Loophole in ‘time off to train’ legislation
The right to request ‘time off to train or study’
now applies to all employees in businesses with 250 employees or more and will
extend to cover employees in all businesses from 6th April 2011. While the
right has been publicised as ‘time off’, the actual wording means that a
request can be made purely to fund study or training outside of work hours – it
does not necessarily have to involve a request to take time off work.
While the previous Government introduced new S. 63D
of the Employment Rights Act 1996 as the right to take time off for training,
there is no actual reference to ‘time off’ in the statutory provisions. The
right is a ‘Statutory right to make a
request in relation to study or training‘ and goes on to state that the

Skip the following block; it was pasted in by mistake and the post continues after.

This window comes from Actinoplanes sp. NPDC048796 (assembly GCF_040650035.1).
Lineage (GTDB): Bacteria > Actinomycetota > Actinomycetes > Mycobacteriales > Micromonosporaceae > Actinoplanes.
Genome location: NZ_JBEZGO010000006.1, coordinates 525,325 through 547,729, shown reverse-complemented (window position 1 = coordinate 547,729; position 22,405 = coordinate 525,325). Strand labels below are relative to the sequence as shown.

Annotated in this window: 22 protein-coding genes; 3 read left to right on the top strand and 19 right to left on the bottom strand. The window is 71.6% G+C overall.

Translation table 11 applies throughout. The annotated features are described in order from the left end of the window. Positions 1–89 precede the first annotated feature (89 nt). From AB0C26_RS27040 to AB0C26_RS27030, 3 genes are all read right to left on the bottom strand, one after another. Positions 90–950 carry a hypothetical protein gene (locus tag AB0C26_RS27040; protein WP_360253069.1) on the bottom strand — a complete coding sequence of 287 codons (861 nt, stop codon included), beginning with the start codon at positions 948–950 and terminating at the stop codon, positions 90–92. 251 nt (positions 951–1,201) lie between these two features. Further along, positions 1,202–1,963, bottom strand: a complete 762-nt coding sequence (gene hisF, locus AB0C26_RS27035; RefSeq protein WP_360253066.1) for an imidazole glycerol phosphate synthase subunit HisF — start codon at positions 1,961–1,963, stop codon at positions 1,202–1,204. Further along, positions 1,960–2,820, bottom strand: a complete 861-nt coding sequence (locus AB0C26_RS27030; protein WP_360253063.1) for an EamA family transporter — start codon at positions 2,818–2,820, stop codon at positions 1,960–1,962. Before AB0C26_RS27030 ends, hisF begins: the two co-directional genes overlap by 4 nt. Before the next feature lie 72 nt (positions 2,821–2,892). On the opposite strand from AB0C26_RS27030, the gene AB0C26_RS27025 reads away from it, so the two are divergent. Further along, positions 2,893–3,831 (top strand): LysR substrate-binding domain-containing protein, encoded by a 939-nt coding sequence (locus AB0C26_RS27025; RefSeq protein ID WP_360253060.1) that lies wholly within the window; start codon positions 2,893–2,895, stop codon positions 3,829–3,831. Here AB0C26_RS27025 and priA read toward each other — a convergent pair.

application must be made for the purpose of enabling the employee to undertake
study or training (or both) to improve (a) the employee’s effectiveness in the
employer’s business, and (b) the performance of the employer’s business.
A strict reading of
the legislation therefore reveals that there is no actual requirement for time
off at all. The statutory right is to ‘to make a request in relation to study
or training’ which can incorporate a request for just funding, not time off, as
confirmed by a spokesperson for the BIS prior to the election who stated that
if a request is for funding only, that can be considered as within the scope of
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